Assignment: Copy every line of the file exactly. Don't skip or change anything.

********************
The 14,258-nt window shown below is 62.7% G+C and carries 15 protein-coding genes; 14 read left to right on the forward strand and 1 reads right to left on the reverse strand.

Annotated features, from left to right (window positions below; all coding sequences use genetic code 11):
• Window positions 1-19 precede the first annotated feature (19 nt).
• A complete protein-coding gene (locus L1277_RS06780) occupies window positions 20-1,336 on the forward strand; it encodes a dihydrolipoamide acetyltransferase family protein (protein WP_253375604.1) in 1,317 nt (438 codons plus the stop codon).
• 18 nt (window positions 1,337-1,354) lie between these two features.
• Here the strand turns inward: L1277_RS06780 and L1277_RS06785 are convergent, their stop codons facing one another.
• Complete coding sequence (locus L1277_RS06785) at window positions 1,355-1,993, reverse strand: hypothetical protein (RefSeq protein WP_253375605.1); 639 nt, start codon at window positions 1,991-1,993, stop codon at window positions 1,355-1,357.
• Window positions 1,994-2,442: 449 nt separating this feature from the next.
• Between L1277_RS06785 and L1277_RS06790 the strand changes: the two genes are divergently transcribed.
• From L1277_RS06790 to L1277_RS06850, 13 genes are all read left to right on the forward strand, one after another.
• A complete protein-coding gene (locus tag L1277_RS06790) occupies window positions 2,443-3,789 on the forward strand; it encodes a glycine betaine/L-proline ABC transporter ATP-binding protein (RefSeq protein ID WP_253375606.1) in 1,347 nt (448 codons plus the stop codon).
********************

The 14,258-nt window shown below is 62.7% G+C and carries 15 protein-coding genes; 14 read left to right on the forward strand and 1 reads right to left on the reverse strand.

Annotated features, from left to right (window positions below; all coding sequences use genetic code 11):
• Window positions 1-19 precede the first annotated feature (19 nt).
• A complete protein-coding gene (locus L1277_RS06780) occupies window positions 20-1,336 on the forward strand; it encodes a dihydrolipoamide acetyltransferase family protein (protein WP_253375604.1) in 1,317 nt (438 codons plus the stop codon).
• 18 nt (window positions 1,337-1,354) lie between these two features.
• Here the strand turns inward: L1277_RS06780 and L1277_RS06785 are convergent, their stop codons facing one another.
• Complete coding sequence (locus L1277_RS06785) at window positions 1,355-1,993, reverse strand: hypothetical protein (RefSeq protein WP_253375605.1); 639 nt, start codon at window positions 1,991-1,993, stop codon at window positions 1,355-1,357.
• Window positions 1,994-2,442: 449 nt separating this feature from the next.
• Between L1277_RS06785 and L1277_RS06790 the strand changes: the two genes are divergently transcribed.
• From L1277_RS06790 to L1277_RS06850, 13 genes are all read left to right on the forward strand, one after another.
• A complete protein-coding gene (locus tag L1277_RS06790) occupies window positions 2,443-3,789 on the forward strand; it encodes a glycine betaine/L-proline ABC transporter ATP-binding protein (RefSeq protein ID WP_253375606.1) in 1,347 nt (448 codons plus the stop codon).